A code is usually represented by a generating matrix. The row space of the generating matrix is the code itself.
Selfdual codes are codes such all codewords are pairwise orthogonal to each other.
Two codes are called permutation equivalent if one code can be obtained by permuting the coordinates (columns) of the other code.
The automorphism group of a code is the set of permutations of the coordinates (columns) that result in the same identical code.
The values in the sequence are not calculated lower bounds. For each n there exists a binary selfdual code of length 2n with an automorphism group of size a(n).
Binary selfdual codes have been classified (accounted for) up to a certain length. The classification process requires the automorphism group size be known for each code. There is a mass formula to calculate the number of distinct binary selfdual codes of a given length. Sequence A028362gives this count. The automorphism group size allows researchers to calculate the number of codes that are permutationally equivalent to a code. Each new binary selfdual code C of length m that is discovered will account for m!/aut(C) codes in the total number calculated by the mass formula. Aut(C) represents the automorphism size of the code C. Sequence A003179 gives number of binary selfdual codes up to permutation equivalence.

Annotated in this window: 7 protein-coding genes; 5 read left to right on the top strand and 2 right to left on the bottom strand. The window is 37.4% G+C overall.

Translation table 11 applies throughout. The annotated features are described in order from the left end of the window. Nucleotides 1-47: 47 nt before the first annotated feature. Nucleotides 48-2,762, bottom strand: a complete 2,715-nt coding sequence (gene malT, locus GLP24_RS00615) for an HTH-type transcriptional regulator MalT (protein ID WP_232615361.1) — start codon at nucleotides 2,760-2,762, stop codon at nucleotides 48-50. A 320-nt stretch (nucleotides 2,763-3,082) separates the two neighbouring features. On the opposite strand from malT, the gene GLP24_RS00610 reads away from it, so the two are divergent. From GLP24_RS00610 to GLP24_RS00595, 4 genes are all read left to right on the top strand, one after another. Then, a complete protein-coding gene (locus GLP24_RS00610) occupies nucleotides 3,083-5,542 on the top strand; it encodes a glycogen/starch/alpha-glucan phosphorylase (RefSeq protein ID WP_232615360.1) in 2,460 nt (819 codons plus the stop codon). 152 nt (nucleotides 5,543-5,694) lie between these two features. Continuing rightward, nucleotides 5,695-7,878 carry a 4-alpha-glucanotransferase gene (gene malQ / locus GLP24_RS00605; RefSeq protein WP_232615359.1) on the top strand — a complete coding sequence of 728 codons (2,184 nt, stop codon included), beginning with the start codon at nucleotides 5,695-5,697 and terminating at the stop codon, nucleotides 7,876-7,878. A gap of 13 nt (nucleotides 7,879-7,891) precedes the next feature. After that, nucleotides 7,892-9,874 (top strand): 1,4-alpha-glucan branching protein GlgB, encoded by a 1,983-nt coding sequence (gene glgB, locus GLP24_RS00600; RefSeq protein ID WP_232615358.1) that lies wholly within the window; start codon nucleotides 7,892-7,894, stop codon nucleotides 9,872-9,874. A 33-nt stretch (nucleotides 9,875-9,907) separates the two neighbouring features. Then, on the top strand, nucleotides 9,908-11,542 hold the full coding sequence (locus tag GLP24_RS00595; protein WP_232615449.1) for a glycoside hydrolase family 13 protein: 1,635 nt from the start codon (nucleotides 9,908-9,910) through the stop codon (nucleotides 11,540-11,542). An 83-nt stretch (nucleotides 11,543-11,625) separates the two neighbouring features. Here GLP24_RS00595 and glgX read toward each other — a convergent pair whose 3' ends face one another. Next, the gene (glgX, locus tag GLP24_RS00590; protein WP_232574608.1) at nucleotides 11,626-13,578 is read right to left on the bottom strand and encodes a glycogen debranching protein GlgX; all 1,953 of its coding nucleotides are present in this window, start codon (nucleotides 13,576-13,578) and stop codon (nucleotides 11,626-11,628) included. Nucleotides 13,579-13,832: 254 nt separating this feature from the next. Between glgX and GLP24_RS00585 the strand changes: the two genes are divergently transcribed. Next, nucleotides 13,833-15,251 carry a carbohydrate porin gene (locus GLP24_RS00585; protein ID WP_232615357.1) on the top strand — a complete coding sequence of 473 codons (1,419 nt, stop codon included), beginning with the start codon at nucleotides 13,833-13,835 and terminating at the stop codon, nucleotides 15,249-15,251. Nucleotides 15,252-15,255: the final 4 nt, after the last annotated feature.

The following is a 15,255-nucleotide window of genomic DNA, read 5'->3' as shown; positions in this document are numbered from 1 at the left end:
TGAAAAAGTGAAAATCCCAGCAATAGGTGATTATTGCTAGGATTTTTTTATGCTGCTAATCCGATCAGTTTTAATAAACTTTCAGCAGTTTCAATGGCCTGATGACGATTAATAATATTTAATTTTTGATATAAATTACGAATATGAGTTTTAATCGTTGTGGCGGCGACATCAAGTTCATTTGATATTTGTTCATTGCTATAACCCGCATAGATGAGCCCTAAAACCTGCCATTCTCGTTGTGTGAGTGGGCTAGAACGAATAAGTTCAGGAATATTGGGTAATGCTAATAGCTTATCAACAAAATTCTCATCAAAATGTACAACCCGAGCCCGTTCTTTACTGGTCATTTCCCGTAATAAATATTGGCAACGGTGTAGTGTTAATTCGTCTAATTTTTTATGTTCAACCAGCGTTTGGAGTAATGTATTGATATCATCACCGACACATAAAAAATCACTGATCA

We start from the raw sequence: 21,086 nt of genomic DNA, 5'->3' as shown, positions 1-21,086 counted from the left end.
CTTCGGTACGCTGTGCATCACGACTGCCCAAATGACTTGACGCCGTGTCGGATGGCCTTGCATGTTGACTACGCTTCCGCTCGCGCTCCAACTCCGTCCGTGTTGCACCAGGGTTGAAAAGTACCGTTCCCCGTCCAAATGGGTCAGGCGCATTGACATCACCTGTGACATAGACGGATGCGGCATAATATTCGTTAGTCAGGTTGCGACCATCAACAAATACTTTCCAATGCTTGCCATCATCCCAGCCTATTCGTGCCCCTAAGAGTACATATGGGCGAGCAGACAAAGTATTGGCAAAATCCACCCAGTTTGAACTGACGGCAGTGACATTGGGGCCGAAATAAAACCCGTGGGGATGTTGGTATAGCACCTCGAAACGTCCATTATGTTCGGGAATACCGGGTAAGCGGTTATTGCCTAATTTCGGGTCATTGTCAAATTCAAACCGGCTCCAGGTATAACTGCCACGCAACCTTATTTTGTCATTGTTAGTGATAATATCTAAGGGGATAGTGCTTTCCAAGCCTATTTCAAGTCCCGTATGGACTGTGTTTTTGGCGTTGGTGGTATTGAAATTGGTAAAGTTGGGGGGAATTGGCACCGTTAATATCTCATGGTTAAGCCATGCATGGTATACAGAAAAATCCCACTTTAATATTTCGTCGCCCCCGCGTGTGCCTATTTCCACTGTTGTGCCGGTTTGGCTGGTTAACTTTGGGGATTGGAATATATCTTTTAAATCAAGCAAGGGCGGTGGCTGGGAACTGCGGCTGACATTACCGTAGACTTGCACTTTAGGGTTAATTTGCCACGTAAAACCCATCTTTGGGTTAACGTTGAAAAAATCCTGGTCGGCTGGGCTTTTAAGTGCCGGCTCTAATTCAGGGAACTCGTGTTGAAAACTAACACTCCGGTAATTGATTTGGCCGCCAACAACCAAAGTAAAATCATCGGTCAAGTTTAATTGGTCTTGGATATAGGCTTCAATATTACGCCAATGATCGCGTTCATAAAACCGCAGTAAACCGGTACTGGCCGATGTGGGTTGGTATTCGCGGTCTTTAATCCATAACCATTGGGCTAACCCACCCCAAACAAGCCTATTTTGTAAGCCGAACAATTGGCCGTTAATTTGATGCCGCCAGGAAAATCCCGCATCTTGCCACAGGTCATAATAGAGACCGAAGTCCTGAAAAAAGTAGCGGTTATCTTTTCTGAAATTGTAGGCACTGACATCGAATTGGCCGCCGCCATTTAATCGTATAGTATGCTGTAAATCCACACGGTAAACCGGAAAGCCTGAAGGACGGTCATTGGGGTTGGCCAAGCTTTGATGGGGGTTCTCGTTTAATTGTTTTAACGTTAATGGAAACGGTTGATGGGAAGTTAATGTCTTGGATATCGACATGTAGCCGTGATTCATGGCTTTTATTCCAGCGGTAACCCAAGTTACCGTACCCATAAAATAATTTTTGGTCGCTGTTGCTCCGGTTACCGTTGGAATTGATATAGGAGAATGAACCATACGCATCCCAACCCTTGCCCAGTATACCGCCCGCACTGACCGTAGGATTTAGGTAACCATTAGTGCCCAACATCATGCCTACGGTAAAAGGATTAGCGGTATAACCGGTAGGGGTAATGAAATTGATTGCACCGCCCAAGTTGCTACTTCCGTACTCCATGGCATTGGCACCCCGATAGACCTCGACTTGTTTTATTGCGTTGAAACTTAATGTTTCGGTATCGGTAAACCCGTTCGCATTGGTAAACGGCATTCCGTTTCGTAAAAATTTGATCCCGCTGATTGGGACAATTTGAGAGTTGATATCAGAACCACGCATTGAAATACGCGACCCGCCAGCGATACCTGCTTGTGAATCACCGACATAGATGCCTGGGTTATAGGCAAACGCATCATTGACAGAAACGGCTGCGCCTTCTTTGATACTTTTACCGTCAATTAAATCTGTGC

The values in the sequence are not calculated by a formula or algorithm. They are the result of calculating the number of divisors for every automorphism group of every binary selfdual code.
The number of divisors a(n) does count 1 and the number itself.
In general the automorphism group size with the largest number of divisors is not unique.
In general the automorphism group size with the largest number of divisors is not the largest group automorphism group size for a given binary selfdual code length.